The Metropolitan Water District was formed in 1928, when the Roaring '20s in Southern California meant a roaring abundance of water too. Today the nonprofit wholesaler provides water to half of the people in California, through cities and water agencies. Water is getting harder to find, the price is going up — truths brought home by this week's 15% cut in how much water the MWD will sell to its members. One of them is Los Angeles' Department of Water and Power, whose own independent water sources are being stretched, forcing the DWP to get more of its water from the MWD. Jeffrey Kightlinger has run the MWD for more than nine years, a job that's now about doing much more with a lot less.
It used to seem California water agencies wanted us to just turn on the tap and not think about the value of water. Why?
It fed our ideas about what California was — this lifestyle, transforming California from an arid-looking desert to a lush environment. In the utility business, we pride ourselves on being so reliable that the consumer doesn't have to think, is my toilet going to work today? Is my light switch going to work? We want to be there 24/7, 365, under all circumstances, because people expect it.
So for 80-plus years, the MWD has been about getting and selling water. Now it has to be about saving water.
Yes. We're going to be reliable, but that doesn't mean you have the right to use whatever you want. This water came from 500 miles away so you can brush your teeth. A lot of effort and energy went into getting it there. So be respectful of it.
When we had to ration water in the 1990s, we realized we can't bring in any more. We set a goal to cap our water sales and accommodate growth through conservation, recycling and reclamation. We're actually selling less water today than in 1990, and we have 5 million more people. It's kind of a goofy business: Our goal is to drive down our sales and not grow our revenue.
Yet you have to make pretty much the same amount of money to run a system with less water, even as water gets more expensive.
We're trying to make it go further. We've done it for 25 years, and we believe we can do it for the next 25, but it does get harder. You have to pay for water [maintenance], for conservation and recycling programs. But by and large, most people seem to get it, that if you reduce your water usage every year, [even though] the price goes up, it balances out. Rates have gone up, but the typical household bill has gone up less than inflation, because they've conserved.
You're also giving out rebates to take out grass.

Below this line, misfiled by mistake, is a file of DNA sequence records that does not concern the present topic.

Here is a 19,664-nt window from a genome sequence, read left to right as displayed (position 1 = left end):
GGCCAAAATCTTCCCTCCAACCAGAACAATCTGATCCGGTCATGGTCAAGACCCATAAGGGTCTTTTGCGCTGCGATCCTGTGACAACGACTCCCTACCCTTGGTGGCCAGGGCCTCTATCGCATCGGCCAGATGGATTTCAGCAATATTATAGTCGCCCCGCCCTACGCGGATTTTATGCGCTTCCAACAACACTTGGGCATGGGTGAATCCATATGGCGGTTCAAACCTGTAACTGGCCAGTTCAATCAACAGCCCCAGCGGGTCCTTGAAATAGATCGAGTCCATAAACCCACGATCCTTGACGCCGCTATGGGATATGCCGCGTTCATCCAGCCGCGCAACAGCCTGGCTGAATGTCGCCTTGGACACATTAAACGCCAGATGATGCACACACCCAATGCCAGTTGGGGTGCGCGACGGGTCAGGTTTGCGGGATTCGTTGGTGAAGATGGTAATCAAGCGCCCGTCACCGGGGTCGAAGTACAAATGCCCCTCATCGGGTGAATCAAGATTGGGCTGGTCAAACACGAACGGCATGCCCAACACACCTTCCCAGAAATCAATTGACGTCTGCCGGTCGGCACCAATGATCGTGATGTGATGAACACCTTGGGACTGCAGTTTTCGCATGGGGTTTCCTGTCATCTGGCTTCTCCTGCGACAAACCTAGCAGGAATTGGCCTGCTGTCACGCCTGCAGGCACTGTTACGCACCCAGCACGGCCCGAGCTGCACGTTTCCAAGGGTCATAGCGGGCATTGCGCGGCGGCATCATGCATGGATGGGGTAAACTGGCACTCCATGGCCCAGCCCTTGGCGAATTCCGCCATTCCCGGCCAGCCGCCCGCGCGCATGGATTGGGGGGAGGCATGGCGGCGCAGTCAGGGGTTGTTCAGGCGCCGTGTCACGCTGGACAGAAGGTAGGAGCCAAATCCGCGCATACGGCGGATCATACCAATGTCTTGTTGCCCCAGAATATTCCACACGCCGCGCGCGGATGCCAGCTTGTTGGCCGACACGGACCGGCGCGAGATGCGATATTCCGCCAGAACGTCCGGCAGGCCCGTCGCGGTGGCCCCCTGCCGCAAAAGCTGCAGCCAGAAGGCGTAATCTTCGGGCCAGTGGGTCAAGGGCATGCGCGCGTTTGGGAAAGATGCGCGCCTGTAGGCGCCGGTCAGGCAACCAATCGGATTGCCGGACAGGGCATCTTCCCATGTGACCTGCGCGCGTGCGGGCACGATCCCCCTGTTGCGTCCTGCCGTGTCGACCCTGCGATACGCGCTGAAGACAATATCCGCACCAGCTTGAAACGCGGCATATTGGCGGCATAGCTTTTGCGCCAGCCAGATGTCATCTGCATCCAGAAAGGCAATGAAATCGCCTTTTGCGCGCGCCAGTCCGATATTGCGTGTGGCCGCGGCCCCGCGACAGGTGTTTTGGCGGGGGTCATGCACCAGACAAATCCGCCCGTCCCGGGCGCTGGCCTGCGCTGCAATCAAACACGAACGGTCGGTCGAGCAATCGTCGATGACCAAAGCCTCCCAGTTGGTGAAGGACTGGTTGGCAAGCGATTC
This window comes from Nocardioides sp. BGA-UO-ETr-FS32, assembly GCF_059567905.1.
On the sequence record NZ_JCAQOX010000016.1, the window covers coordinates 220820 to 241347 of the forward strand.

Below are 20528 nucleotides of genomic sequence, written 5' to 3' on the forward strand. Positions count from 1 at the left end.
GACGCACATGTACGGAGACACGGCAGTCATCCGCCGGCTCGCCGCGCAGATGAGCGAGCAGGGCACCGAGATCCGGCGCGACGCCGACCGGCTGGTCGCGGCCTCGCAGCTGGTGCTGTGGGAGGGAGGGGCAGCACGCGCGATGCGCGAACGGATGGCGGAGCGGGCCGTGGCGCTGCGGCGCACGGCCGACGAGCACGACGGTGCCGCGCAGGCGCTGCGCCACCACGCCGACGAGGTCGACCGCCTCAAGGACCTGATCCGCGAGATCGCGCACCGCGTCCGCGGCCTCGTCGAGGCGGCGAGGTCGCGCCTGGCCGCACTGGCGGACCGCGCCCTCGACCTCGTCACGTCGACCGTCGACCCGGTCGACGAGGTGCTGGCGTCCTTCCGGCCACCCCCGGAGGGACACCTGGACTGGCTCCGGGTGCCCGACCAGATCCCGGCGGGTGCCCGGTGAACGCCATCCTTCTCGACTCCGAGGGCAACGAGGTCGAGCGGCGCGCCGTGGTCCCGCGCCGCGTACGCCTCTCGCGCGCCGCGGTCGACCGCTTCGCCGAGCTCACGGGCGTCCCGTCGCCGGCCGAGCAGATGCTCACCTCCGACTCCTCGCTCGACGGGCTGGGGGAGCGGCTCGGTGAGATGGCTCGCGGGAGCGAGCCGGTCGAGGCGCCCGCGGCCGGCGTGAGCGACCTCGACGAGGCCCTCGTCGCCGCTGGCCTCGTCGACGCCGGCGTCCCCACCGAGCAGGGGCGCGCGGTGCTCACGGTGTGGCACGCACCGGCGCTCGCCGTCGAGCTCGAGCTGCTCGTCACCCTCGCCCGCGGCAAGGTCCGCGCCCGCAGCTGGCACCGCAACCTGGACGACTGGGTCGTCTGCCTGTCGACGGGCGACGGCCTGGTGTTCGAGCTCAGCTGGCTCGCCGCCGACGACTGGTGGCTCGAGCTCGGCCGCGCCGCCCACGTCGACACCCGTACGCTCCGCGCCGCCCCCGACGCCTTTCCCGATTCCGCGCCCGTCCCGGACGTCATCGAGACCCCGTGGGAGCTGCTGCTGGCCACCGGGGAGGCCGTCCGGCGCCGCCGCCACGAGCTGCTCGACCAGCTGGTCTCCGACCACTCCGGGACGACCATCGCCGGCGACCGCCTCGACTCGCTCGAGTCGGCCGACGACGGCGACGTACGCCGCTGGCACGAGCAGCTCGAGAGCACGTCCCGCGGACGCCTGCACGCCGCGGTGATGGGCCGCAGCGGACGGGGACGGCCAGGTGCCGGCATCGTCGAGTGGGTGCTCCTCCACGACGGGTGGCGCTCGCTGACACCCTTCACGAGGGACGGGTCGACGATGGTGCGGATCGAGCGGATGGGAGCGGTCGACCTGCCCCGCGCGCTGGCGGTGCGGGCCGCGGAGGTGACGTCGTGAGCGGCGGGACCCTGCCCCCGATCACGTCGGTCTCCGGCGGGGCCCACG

Right now the biggest expense we have is giving people $2 a square foot to take out turf. We've done about $60 million to date and expect to do $100 million by the end of the year.
But most of it is going to businesses. Some large golf courses are getting seven-figure checks.
Our board figured water savings is water savings. It doesn't matter if it's at a household or at a business. We also wanted to be visible. Big businesses are very visible. We are trying to get a market transformation. We want people to not even think about doing a lawn.
But if homeowners see a neighbor tearing out a lawn, they may think to do the same.
There's a value to having it for individual houses as well. As the money tightens up — we can't do this forever, $2 a square foot for every inch of Southern California — we're going to have to start rolling it back and probably start putting in caps for businesses.
Almost a dozen years ago I took out our front lawn and put in native plants. We were the first house that did it, and people said, you're a water guy, of course you did that. Now I've seen about eight houses in three blocks from us that have done it. It's become socially acceptable.
What will water cutbacks look like, one house at a time?
The state [water] board has calibrated it with pretty broad brackets. One bracket covers those using 110 to 165 gallons a day per person. For them, the cut is 25%. There's a huge difference between 165 and 110. If you're at that upper end, it might be a lot easier to get to the 25%.
[Cities] try to calibrate for the household, [similar to] giving people a living allotment of water. Above it, you start seeing higher tiers and prices. You can still use a lot of water per capita per day at your house, but [above a certain amount] you'll be paying triple.
If you have a big yard, if you let your lawn die, you'll get to 25% overnight. But if you're living in a condominium, and it's going to be a matter of shaving 30 seconds off a shower, there's very little [give].